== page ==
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Yes we are behind the Walmart on a dead end street. Our old shop was in front of where Walmart sits on a 30k+/day car count main highway. We sold the 50 acres that the development with Walmart sits on. We have 80 acres left and when it eventually gets developed, we will be exactly in the center of it all. Now that being said being back here hasn't hurt our new customer count. Before we moved we were putting 50+ new customers a month in the computer. Right after the move that spiked to over 75 per month. Over the last 8 years it has settled back to were it was prior to the move. BTW, being next door to Walmart has it's advantages. We fixed their error and they send us other service work they don't do. Plus our customers love going to shop while their car is worked on. As for hours, we used to work the service department full hours 6 days a week but to keep my guys happy about 24 years ago we went to tires only on Sat giving the service dept the weekend off. Instead we made Wed a late night till 9pm. Recently I asked my guys how it was going and they said fine except for the late night on Wed. So we changed the hours again from 9pm on wed to 630pm on Tues and Wed. It might not be customer friendly but the average tenure of my employees is over 20 years. Plus as I've said before, I'm getting old and tired.

Edited by tyrguy
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tyrguy,

I think you are right, there is more capacity in the market. I think simply because of the low interest rates. After the crisis of 2008, Cash for Clunkers took out about 3/4 of a million cars. http://www.heraldcourier.com//news/opinion_columns/article_1ec4ccc4-4350-11e2-8145-0019bb30f31a.html

And then the low interest rates made the choice to get a new car easier than keeping an older car, this has hit us hard, I think.

Given that car manufacturers are claiming that peak auto sales has been reached, I wonder how it will go for us in the next few years. Plus autonomous car coming along too, should be an interest business environment. http://www.autonews.com/article/20170327/FINANCE_AND_INSURANCE/170329874/auto-sales-peak-heightens-risk-for-lenders-moodys-warns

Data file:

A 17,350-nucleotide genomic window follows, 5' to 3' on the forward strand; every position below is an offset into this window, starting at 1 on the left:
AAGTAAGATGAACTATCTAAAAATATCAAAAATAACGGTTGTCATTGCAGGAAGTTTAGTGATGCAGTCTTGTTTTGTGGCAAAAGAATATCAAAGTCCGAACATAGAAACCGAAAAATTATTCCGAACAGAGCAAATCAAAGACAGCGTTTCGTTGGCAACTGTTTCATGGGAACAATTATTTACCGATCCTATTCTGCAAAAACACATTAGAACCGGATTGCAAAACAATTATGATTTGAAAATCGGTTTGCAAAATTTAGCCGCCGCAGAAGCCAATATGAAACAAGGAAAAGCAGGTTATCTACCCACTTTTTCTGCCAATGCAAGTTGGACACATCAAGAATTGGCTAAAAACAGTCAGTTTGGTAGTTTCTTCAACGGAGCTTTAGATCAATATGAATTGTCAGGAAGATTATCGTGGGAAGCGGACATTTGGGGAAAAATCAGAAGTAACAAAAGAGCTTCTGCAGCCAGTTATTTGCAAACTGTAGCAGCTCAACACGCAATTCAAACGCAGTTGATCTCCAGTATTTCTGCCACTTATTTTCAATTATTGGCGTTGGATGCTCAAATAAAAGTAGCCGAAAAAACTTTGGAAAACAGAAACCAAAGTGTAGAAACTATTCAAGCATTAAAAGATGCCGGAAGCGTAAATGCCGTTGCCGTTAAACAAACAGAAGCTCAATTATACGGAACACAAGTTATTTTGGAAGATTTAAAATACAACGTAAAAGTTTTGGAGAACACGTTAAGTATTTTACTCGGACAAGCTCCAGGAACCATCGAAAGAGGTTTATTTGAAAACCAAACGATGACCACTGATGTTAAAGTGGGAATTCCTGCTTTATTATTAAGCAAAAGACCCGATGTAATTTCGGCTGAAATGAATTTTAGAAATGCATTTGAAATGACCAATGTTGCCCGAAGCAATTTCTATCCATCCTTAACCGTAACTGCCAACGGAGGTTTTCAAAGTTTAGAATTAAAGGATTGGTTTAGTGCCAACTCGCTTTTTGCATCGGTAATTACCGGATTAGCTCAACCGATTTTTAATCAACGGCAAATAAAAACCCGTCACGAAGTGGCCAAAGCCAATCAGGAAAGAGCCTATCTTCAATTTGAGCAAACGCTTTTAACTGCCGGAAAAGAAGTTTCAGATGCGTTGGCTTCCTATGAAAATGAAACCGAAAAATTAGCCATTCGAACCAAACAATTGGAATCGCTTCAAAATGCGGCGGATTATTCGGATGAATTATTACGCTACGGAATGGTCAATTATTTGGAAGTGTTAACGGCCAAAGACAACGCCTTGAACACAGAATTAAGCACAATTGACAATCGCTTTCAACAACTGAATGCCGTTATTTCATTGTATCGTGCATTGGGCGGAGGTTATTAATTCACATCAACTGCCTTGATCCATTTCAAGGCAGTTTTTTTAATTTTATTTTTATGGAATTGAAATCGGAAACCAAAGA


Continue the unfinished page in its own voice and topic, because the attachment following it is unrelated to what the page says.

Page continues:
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Sitting behind Walmart is definitely better than my first location. I was also on a dead end, but in the back of an industrial park.

If you're putting 50 new customers on the books each month, then maybe the best thing is to concentrate on customer retention. A rewards program maybe? With that many new customers a month, I suspect most of them are tires only customers. If true, what can you do to convert them to full service customers?

If 70% of your biz is service work, what if your name became "Defer Tire & Auto Repair"? It's possible that a lot of the new customers you're putting on the books only think of you as a tire shop. 

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Your right, I've considered changing the name over the years. Something to reconsider. You hit on something about the tire customers. There are a lot of tires customers that have other shops that do most of their work. But for some reason these shops prefer not to do tires or alignments. We see that a lot.

 

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Here's what my plan would be going forward:

Name change.

Aggressive marketing campaign targeting everyone who's been in your shop in the last 3 years, but hit them with a "new customer" acquisition piece that touts repair instead of tires.

Map where these customers come from, and hit all their neighbors too.

Customer retention program like a loyalty rewards program.


I disagree that your decline is a result of too many bays in the area. Those bays wouldn't have been built if there wasn't a market for them. You need to go get your piece of the market.

 

Another thing I've learned through analyzing the numbers is that we lose a shocking number of customers every year. We see a lot of the same faces so mentally we think our customers are loyal, but then doing the data mining, we find out how many faces we forgot that we haven't seen. Especially one and done customers. We see them one time, how are we supposed to remember them a year later when they officially become a lost customer? Customers are not customers until we've seen them 4 times. My mistake in the past was to only send special offers to current customers who have spent more than $200 over the past 12 months, while the one time customers typically spent less than that. Now I include everyone.

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1 hour ago, AndersonAuto said:

Here's what my plan would be going forward:

Name change.

Aggressive marketing campaign targeting everyone who's been in your shop in the last 3 years, but hit them with a "new customer" acquisition piece that touts repair instead of tires.

Map where these customers come from, and hit all their neighbors too.

Customer retention program like a loyalty rewards program.


I disagree that your decline is a result of too many bays in the area. Those bays wouldn't have been built if there wasn't a market for them. You need to go get your piece of the market.